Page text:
The council's chief executive officer Francis Sullivan said the training should include "psychosexual development".
"The proper training, formation, the proper understanding of psychosexual issues for individuals has been raised, and it's a no-brainer," Mr Sullivan said.
He said in the wake of the report even the most sacred traditions were up for discussion, but was not recommending that celibacy no longer be a requirement for priests.
"When we have a public inquiry into the sex crimes in the Catholic Church, you need to address how sexuality is understood and acted out by members of the clergy," Mr Sullivan said.
"You need a very clear understanding about your own sexuality, your own sexual development, your own way of relating as a person to others.
"That's called psychosexual education. Certainly in the past, there was none."
The report also stated the church turned a blind eye to abuse for decades, and that in the past, some of its leaders did not understand that the abuse of a child was a crime.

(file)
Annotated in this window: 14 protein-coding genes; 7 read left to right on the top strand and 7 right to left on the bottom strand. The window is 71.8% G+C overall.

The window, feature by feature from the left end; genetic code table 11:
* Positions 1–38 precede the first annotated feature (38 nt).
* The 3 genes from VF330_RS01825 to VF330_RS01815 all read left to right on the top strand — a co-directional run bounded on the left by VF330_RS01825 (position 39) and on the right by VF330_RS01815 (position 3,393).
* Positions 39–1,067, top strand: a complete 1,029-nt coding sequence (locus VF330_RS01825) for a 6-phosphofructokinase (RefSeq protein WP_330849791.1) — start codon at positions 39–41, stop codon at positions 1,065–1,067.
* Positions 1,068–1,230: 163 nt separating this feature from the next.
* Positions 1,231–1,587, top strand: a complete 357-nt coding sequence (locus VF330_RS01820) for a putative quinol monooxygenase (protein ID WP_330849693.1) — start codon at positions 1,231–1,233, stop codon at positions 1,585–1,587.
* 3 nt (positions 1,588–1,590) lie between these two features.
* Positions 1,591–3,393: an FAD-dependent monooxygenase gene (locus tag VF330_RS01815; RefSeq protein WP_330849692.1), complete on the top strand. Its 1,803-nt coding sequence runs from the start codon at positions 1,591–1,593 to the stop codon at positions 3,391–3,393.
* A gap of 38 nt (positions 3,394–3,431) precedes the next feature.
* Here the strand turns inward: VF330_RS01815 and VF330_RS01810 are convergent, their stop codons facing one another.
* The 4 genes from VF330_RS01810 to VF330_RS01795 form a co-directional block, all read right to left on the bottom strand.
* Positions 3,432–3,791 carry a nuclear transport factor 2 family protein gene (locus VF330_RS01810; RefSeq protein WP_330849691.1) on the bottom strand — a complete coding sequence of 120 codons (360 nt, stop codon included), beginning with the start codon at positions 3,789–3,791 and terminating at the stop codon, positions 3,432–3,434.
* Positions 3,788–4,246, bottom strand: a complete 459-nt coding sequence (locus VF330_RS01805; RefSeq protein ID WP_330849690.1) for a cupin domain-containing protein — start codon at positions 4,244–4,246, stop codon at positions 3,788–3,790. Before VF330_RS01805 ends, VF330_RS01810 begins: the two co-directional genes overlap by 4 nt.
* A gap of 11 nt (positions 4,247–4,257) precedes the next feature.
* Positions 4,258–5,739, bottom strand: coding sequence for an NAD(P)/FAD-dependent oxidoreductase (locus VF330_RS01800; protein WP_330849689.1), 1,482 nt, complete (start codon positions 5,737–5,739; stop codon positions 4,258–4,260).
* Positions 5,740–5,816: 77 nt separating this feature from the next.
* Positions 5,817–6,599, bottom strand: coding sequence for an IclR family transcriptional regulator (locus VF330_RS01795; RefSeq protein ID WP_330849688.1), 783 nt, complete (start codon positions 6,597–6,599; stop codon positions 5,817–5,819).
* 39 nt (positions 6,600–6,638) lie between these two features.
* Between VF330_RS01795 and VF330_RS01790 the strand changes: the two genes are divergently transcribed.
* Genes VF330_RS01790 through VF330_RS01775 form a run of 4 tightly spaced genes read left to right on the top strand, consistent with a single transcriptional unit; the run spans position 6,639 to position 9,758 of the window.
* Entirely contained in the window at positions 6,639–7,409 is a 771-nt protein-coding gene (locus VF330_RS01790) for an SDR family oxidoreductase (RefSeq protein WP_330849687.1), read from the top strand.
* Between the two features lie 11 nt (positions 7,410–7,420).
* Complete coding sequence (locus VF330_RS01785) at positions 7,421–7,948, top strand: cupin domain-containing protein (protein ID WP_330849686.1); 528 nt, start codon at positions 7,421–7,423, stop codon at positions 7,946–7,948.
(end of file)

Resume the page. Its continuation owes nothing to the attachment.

'Report does not go far enough'Victims of child sexual abuse have said the report does not go far enough to address the problem.
Nicky Davis from the Survivors Network of Those Abused by Priests said the Church should simply admit it had not handled complaints appropriately.
"The redress in a lot of cases was absolutely disgraceful and very very devious, and done in such a way to exploit the vulnerability and the damage that survivors had already suffered," Ms Davis said.
"Every case that I'm aware of involves church officials manipulating and deceiving survivors and putting them in a position where they have no choice but to accept a pittance.
"And the Church officials are aiming to provide as little redress as they can get away with."
The report acknowledged that survivors, as well as many Catholics and the broader community, felt the compensation offered to victims was not adequate - blaming a general lack of information about the Church's redress schemes.
The suggestion of a link between a priest's vow of celibacy and child sexual abuse has previously divided Australia's senior Catholic clergy.
Cardinal George Pell acknowledged there may be a connection in his evidence to the Victorian Parliamentary Inquiry last year.
But Catholic Archbishop of Melbourne Denis Hart vehemently denied any connection before the royal commission this year.